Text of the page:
In slight departure from traditional pureMix.net video tutorials, Fab unveils his ancient family recipe for French Hot Dogs. (Otherwise known has LE Hot Dog, yo)
This real life mix of ingredients, organized in step by step fashion for easy at-home practice, touches on important tips and tricks such as: wine bottle opening technique, béchamel sauce making from scratch, baking basics and countless other crucial skills for everyday studio life.
Once logged in, you will be able to click on those chapter titles and jump around in the video.
- 00:00 - Start
- 01:35 - The Buns
- 04:06 - The Sauce
- 07:31 - Cooking
Good morning children! Today, in slight departure from regular pureMix videos, we're going to talk about French hot dogs, otherwise known as "Le hot dog".
The first thing I'm going to do is show you the list of stuff you're gonna need from your grocery store to be able to follow and do your own "Le hot dog" at home.
You're gonna need: a bottle of wine, with assorted glass.
The wine should preferably be French, red, and old.
I'm gonna open it right away, because it needs to breathe for the recipe.
There you go. This is a...
2000 Buzet, it should not suck.
You're also gonna need... hot dogs, preferably good quality, and a few utensils: a cutting board, a pair of scissors that you did not use for something nasty recently...
There you go! It sounds good...
That'll be alright. OK.
A whisk... Something else to stir, whatever...
One for the hot dogs, one for the sauce.
Milk. Butter. Flour.
A measuring cup for liquids.
A little scale, just in case... Let's be precise about this.
A grater for the cheese.
And what they call "French Bread." If you have a choice, which you may or may not, try and find something small like this, which in French they call a "ficelle" which means a "rope", or a "string." It's a really small baguette, really.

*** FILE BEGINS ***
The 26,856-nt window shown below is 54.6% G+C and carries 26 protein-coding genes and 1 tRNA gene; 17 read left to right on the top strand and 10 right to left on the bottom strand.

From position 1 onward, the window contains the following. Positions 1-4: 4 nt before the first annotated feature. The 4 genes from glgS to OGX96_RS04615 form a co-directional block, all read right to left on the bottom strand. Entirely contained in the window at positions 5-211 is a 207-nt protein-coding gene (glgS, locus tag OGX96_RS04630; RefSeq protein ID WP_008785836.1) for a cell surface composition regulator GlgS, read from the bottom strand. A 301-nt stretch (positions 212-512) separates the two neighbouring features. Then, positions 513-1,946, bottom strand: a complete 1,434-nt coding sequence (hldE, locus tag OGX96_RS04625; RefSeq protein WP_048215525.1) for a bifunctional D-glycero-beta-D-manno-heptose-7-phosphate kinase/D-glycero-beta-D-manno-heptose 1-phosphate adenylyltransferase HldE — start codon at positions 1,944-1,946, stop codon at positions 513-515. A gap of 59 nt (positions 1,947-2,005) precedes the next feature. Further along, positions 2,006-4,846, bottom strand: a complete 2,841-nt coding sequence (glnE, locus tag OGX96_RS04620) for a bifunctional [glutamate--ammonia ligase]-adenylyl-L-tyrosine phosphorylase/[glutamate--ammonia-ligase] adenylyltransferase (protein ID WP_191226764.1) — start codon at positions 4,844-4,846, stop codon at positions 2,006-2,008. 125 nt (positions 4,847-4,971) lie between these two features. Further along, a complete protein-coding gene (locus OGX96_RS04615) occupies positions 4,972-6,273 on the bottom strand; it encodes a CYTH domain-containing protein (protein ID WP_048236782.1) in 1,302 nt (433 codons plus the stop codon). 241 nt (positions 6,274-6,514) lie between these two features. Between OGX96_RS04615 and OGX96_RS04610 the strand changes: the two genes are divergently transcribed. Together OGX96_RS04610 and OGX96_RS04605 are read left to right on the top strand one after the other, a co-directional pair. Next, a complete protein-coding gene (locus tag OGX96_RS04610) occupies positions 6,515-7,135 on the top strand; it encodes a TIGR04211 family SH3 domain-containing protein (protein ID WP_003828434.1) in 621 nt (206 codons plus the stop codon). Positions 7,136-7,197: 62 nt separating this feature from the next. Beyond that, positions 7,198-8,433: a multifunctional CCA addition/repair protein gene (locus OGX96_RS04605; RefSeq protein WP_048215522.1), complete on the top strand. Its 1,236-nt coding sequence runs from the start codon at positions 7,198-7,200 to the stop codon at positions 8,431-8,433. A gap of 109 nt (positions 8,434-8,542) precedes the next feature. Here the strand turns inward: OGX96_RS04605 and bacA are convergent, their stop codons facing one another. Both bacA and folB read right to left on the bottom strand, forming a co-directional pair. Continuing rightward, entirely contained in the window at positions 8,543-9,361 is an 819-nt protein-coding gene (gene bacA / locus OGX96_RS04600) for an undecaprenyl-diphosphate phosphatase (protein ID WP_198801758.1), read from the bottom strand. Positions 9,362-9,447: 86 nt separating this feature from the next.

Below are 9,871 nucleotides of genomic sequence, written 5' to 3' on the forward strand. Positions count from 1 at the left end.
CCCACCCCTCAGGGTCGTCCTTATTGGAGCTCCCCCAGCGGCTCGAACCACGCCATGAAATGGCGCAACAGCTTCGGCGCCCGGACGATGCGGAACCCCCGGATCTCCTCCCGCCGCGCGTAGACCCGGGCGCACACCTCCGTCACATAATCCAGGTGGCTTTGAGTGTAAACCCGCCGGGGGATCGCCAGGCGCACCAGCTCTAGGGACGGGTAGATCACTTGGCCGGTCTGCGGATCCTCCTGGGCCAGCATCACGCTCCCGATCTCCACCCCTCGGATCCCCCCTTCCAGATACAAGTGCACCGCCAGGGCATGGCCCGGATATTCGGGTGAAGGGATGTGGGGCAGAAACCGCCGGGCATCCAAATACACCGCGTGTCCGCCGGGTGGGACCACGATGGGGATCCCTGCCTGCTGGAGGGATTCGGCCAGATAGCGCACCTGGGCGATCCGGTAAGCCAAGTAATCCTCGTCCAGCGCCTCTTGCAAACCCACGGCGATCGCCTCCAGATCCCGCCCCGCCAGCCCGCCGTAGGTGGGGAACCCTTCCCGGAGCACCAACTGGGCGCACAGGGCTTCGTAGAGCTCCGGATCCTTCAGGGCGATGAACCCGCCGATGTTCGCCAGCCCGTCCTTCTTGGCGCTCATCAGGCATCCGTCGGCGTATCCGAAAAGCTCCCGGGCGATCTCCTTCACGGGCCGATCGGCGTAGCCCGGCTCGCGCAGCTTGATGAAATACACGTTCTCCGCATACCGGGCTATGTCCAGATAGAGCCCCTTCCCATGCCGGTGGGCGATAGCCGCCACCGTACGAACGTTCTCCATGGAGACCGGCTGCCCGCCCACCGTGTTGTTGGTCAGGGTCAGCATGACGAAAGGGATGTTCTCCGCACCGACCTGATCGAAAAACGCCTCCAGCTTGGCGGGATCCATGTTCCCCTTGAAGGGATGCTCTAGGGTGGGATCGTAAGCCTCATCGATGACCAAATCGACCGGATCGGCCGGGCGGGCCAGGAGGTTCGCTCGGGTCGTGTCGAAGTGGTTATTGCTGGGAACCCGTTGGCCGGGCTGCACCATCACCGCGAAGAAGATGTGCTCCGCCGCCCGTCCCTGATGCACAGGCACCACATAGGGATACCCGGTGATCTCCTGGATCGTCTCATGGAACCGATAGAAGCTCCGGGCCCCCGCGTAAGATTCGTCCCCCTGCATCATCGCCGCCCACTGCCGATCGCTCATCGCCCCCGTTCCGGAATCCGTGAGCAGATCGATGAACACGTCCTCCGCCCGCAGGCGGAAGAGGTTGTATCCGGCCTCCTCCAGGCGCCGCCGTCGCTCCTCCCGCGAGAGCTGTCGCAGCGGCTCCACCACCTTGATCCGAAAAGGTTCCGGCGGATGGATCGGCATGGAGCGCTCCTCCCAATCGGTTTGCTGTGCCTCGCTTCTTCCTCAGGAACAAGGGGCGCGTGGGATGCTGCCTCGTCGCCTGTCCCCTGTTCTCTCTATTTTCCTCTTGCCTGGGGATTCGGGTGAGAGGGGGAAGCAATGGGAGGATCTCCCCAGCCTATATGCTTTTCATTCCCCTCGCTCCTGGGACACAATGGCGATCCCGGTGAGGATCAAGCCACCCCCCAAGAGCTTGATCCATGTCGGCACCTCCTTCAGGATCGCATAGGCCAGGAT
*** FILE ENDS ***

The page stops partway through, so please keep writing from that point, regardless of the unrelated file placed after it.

And the point of that is that you're gonna put the hot dog in it, and it's better if you don't have 80% bread and 20% hot dog.
The whole point is to balance it well. It's kind of a mixing thing.
As always, you need a clear vision of what you're shooting for at the end of the project.
In this case, I'm interested in eating soon.
So I'm gonna warm up the oven now, so that it's ready when all my preparations and all my stuff will be put together.
So I'm gonna preheat the oven.
Also, I want to make sure that the hot dogs are cooked by the time I'm done with the sauce.
So I'm gonna turn the water on right now.
In the meantime, take a knife...
Make very small incisions on the hot dogs. Very small.
This is so that they don't blow up in your face when you put them in the water.
Something that's good to do now, while the hot dogs are still cold, so you don't burn your fingers later, is to cut the bread to the right length.
It's in good taste to make the hot dog bun, if you will, more or less the size of the hot dog.
Là... voilà! Let's make four.
What I'm gonna do now is I'm gonna torture the bread into accepting the sausage.
The way I usually do it...
is I just cut the upper crust like this and make a little "V"...
I know it's a disgrace to discard such wonderful bread, but you can always nibble on it while you cook. So the idea is this.
I like it when the hot dog sticks out a little bit on the side. It's fun.
Then you can remove a little bit of the inside...
so that there's more room for the goodies.
So I have my four buns ready.
Next thing I can do, while I wait for the sausages to go, is grate the cheese.
How much cheese to grate? I don't know! As much as you can stand.
It's time to integrate the wine in the recipe.
You smell it...
It should not suck...
It does not suck! OK! Next! Let's put the hot dogs in the water.
Et voilà. Then you turn the heat off.
And you count six to eight minutes, depending on...
how neurotic you are about germs and stuff like that, how good your hot dogs are, and how long it's gonna take you to make the sauce.